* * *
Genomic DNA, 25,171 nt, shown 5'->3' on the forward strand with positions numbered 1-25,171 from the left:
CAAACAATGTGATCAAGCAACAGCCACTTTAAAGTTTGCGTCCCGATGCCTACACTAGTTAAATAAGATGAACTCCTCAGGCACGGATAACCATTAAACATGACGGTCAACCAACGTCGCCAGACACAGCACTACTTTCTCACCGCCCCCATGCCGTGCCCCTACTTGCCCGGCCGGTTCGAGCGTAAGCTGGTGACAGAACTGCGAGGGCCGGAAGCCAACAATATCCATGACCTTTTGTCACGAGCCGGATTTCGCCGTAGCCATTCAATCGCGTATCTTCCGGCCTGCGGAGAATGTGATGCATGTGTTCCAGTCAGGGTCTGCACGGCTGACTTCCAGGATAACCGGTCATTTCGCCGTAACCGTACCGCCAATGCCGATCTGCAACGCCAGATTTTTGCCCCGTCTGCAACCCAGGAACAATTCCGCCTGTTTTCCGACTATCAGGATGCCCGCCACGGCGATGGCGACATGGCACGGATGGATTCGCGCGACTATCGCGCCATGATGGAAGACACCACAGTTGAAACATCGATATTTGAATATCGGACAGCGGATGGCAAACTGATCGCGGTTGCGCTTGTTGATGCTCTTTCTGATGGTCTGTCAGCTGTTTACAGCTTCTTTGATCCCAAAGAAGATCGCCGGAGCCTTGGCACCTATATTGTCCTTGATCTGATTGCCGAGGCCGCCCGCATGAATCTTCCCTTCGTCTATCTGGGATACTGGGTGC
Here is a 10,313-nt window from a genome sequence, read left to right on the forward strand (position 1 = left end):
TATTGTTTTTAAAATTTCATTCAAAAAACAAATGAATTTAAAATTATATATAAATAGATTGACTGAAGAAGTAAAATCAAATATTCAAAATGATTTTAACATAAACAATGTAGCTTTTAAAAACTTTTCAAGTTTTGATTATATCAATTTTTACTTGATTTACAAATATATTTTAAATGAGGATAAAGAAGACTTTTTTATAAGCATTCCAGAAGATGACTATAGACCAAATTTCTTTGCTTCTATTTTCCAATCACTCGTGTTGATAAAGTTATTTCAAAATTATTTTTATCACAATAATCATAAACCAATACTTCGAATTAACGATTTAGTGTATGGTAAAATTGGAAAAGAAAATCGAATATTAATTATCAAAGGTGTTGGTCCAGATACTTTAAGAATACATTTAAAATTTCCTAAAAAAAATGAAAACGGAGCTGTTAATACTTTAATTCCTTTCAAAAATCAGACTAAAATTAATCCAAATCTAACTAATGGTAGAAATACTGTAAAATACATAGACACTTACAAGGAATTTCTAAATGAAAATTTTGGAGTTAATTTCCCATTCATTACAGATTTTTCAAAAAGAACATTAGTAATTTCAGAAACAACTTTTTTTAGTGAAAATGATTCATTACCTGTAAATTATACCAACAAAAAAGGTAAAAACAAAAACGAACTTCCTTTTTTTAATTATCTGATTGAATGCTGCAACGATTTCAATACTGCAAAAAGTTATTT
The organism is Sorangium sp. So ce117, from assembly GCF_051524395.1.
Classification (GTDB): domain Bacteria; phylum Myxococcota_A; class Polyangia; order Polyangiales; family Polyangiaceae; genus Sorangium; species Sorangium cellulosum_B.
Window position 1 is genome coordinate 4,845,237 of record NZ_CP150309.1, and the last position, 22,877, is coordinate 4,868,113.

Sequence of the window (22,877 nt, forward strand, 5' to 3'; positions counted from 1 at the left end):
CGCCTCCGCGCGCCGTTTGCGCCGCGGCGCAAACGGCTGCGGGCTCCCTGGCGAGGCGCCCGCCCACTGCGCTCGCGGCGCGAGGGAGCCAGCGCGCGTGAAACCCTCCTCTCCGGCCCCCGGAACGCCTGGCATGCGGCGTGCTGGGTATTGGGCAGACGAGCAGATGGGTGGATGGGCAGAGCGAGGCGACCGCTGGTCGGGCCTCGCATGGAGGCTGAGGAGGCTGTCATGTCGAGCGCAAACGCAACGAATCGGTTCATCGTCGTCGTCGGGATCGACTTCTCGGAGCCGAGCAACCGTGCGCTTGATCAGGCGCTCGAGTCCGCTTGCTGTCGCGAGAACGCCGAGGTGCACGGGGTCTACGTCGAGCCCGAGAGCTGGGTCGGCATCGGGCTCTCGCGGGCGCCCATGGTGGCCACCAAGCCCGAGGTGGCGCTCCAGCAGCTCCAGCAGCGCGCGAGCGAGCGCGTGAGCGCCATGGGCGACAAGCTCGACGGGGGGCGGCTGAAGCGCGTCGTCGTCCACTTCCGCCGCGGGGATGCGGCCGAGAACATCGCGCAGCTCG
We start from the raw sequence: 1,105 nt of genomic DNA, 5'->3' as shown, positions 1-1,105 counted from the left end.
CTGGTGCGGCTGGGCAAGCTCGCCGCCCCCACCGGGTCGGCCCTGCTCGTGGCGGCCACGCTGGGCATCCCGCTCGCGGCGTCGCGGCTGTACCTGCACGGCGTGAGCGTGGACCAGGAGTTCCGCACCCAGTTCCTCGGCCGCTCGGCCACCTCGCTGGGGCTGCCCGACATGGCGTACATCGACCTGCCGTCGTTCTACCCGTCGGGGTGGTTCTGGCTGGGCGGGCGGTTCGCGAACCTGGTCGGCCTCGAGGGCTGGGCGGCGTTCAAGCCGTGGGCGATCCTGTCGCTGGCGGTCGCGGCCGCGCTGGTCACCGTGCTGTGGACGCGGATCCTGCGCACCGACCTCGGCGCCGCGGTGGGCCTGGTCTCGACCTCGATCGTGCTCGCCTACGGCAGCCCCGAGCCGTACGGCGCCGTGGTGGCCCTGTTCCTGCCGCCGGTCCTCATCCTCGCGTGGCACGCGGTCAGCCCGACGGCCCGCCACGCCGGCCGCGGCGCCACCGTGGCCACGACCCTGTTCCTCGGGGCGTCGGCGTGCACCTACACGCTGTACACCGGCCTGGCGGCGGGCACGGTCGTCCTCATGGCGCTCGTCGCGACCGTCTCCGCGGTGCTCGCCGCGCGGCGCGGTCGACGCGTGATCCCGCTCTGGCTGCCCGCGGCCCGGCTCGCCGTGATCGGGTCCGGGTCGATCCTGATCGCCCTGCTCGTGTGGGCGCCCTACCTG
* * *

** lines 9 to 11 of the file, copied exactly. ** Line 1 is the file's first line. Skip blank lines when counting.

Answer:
CGCCTCCGCGCGCCGTTTGCGCCGCGGCGCAAACGGCTGCGGGCTCCCTGGCGAGGCGCCCGCCCACTGCGCTCGCGGCGCGAGGGAGCCAGCGCGCGTGAAACCCTCCTCTCCGGCCCCCGGAACGCCTGGCATGCGGCGTGCTGGGTATTGGGCAGACGAGCAGATGGGTGGATGGGCAGAGCGAGGCGACCGCTGGTCGGGCCTCGCATGGAGGCTGAGGAGGCTGTCATGTCGAGCGCAAACGCAACGAATCGGTTCATCGTCGTCGTCGGGATCGACTTCTCGGAGCCGAGCAACCGTGCGCTTGATCAGGCGCTCGAGTCCGCTTGCTGTCGCGAGAACGCCGAGGTGCACGGGGTCTACGTCGAGCCCGAGAGCTGGGTCGGCATCGGGCTCTCGCGGGCGCCCATGGTGGCCACCAAGCCCGAGGTGGCGCTCCAGCAGCTCCAGCAGCGCGCGAGCGAGCGCGTGAGCGCCATGGGCGACAAGCTCGACGGGGGGCGGCTGAAGCGCGTCGTCGTCCACTTCCGCCGCGGGGATGCGGCCGAGAACATCGCGCAGCTCG
We start from the raw sequence: 1,105 nt of genomic DNA, 5'->3' as shown, positions 1-1,105 counted from the left end.
CTGGTGCGGCTGGGCAAGCTCGCCGCCCCCACCGGGTCGGCCCTGCTCGTGGCGGCCACGCTGGGCATCCCGCTCGCGGCGTCGCGGCTGTACCTGCACGGCGTGAGCGTGGACCAGGAGTTCCGCACCCAGTTCCTCGGCCGCTCGGCCACCTCGCTGGGGCTGCCCGACATGGCGTACATCGACCTGCCGTCGTTCTACCCGTCGGGGTGGTTCTGGCTGGGCGGGCGGTTCGCGAACCTGGTCGGCCTCGAGGGCTGGGCGGCGTTCAAGCCGTGGGCGATCCTGTCGCTGGCGGTCGCGGCCGCGCTGGTCACCGTGCTGTGGACGCGGATCCTGCGCACCGACCTCGGCGCCGCGGTGGGCCTGGTCTCGACCTCGATCGTGCTCGCCTACGGCAGCCCCGAGCCGTACGGCGCCGTGGTGGCCCTGTTCCTGCCGCCGGTCCTCATCCTCGCGTGGCACGCGGTCAGCCCGACGGCCCGCCACGCCGGCCGCGGCGCCACCGTGGCCACGACCCTGTTCCTCGGGGCGTCGGCGTGCACCTACACGCTGTACACCGGCCTGGCGGCGGGCACGGTCGTCCTCATGGCGCTCGTCGCGACCGTCTCCGCGGTGCTCGCCGCGCGGCGCGGTCGACGCGTGATCCCGCTCTGGCTGCCCGCGGCCCGGCTCGCCGTGATCGGGTCCGGGTCGATCCTGATCGCCCTGCTCGTGTGGGCGCCCTACCTG